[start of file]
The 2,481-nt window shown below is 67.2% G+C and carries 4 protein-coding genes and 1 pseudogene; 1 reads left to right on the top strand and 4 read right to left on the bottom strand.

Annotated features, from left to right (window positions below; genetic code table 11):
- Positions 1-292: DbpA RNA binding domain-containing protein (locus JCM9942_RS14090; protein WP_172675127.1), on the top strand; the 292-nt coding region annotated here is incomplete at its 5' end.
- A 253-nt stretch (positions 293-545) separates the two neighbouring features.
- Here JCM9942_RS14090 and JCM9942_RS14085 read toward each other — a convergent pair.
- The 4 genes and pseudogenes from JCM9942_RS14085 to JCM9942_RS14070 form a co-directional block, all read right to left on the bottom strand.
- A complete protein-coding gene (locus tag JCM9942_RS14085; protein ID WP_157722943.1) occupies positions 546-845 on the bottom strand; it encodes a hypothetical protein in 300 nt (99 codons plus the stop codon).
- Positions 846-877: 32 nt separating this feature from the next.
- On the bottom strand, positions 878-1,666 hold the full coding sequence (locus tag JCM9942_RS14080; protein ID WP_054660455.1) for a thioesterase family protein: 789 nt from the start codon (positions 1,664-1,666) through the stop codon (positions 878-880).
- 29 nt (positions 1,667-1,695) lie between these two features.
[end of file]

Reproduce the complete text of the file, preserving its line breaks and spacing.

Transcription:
The 2,481-nt window shown below is 67.2% G+C and carries 4 protein-coding genes and 1 pseudogene; 1 reads left to right on the top strand and 4 read right to left on the bottom strand.

Annotated features, from left to right (window positions below; genetic code table 11):
- Positions 1-292: DbpA RNA binding domain-containing protein (locus JCM9942_RS14090; protein WP_172675127.1), on the top strand; the 292-nt coding region annotated here is incomplete at its 5' end.
- A 253-nt stretch (positions 293-545) separates the two neighbouring features.
- Here JCM9942_RS14090 and JCM9942_RS14085 read toward each other — a convergent pair.
- The 4 genes and pseudogenes from JCM9942_RS14085 to JCM9942_RS14070 form a co-directional block, all read right to left on the bottom strand.
- A complete protein-coding gene (locus tag JCM9942_RS14085; protein ID WP_157722943.1) occupies positions 546-845 on the bottom strand; it encodes a hypothetical protein in 300 nt (99 codons plus the stop codon).
- Positions 846-877: 32 nt separating this feature from the next.
- On the bottom strand, positions 878-1,666 hold the full coding sequence (locus tag JCM9942_RS14080; protein ID WP_054660455.1) for a thioesterase family protein: 789 nt from the start codon (positions 1,664-1,666) through the stop codon (positions 878-880).
- 29 nt (positions 1,667-1,695) lie between these two features.